What Organisations can learn from Co-working spaces

cambridgespace100/ November 21, 2017/ Business

For some time, large companies have realised the connection between the flow of new ideas and innovations, and the essential drive to remaining competitive.

In a form of reverse engineering, they have also come to realise that better ideas may exist outside their own organisations and have started paying attention to local co-working communities, comprising entrepreneurs, start-ups, and independent professionals, to help supply these gaps in their knowledge and find those new ways of thinking.

Co-working is not only relevant to local, independent professionals but is now influencing these large companies to incorporate the notion of co-working into their own business strategies and practices, because co-workers seem happier and more motivated – and there is research from the USA to prove it!

Happy workers are more productive, better engaged, and more highly energized in their work. Co-workers see their own work as more meaningful, and develop stronger work identities. Within the communal group they are free to apply their unique skill sets to problem solving for each other, with co-working members buying into the key values of collaboration, learning, and sustainability.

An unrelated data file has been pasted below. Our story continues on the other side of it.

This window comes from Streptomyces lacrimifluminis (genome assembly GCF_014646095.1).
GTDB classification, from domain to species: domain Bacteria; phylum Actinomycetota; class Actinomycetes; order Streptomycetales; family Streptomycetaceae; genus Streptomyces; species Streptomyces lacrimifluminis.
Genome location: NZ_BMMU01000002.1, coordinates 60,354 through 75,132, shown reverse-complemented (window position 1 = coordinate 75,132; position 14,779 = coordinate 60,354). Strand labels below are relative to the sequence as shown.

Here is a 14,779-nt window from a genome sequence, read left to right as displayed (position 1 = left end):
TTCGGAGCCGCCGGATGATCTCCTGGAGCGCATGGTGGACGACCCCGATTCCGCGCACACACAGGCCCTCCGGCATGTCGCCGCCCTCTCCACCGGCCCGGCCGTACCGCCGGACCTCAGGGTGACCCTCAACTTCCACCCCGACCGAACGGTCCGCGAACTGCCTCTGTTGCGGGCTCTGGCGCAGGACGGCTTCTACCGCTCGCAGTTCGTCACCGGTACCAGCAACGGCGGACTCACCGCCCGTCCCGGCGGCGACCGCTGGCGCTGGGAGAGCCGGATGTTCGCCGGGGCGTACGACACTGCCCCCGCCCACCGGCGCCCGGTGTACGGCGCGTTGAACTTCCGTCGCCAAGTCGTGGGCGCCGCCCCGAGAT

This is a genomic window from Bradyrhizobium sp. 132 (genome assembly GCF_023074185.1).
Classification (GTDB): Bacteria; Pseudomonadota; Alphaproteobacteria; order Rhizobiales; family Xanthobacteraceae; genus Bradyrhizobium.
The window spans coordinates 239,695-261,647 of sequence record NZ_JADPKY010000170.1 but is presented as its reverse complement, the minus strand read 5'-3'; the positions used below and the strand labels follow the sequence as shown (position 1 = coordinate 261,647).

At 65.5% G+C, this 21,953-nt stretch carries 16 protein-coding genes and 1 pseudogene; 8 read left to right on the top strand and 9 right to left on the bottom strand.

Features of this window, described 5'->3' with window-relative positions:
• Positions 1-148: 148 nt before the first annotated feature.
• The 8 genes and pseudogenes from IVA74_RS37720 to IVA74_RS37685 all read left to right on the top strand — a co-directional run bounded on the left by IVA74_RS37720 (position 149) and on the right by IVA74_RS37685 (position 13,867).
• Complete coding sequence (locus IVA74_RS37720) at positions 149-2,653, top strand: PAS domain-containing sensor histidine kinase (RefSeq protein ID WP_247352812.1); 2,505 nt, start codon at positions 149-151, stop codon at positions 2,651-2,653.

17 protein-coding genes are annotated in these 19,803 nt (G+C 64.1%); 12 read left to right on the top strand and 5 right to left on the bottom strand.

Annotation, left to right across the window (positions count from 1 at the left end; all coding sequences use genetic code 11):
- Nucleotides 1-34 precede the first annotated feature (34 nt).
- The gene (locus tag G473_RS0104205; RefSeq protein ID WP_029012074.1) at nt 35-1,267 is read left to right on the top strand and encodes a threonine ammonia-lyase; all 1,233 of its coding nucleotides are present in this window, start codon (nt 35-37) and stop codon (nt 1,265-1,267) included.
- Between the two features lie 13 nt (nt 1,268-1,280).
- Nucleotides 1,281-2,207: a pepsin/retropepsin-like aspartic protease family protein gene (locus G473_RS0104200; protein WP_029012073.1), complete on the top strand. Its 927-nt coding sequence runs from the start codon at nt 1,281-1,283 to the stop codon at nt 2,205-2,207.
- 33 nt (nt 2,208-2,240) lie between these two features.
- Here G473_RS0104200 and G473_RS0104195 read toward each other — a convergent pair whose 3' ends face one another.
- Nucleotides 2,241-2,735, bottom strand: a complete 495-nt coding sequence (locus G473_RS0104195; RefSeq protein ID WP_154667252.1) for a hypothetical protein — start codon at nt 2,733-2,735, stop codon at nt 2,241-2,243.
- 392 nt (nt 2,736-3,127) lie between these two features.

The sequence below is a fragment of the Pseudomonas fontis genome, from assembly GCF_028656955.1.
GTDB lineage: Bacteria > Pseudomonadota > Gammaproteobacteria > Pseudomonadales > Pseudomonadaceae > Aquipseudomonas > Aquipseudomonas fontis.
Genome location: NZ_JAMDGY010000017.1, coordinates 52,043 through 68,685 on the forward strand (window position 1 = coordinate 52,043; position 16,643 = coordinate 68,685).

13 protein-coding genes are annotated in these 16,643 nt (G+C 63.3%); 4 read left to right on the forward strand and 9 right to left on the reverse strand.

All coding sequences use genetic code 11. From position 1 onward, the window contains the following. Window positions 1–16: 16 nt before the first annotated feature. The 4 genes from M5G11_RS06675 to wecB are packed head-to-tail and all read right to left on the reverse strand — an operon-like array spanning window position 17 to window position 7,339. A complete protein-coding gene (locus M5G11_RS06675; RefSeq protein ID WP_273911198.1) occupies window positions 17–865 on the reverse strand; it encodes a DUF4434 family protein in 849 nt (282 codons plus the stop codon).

Large companies are acknowledging that community working can generate better performance by providing the environment where people can thrive. And people thrive when they have a good level of autonomy, can receive and share relevant information by working in silos, and levels of incivility are almost non-existent.

What matters is to recognise that people thrive in good collaborative spaces, and while co-working is synonymous with autonomy, it actually adds a level of structure and a degree of control to a co-worker’s every day working.

Co-working spaces are also attractive to large firms who have distributed workforces or want to attract employees demanding greater work-life flexibility.

Working in a co-working space helps support a strong team ethic as members can be their best selves, feeling happier, more motivated, and committed to working with people like themselves.

But how do large companies find happier people who perform better? By working with a co-working space or creating a working space which closely resembles a co-working space.

Gerry Westwood, Room40.uk.com.


Why People Thrive in Co-working spaces – Gretchen Spreitzer, Peter Bacevice, Lyndon Garrett. Harvard Business Review Sept 2015.

Creating sustainable performance – & Christine Porath & Gretchen Spreitzer. Harvard Business Review Feb 2012


co-working space, coworking and innovation, coworking and happier workers, managing distributed workforces, happier workers,

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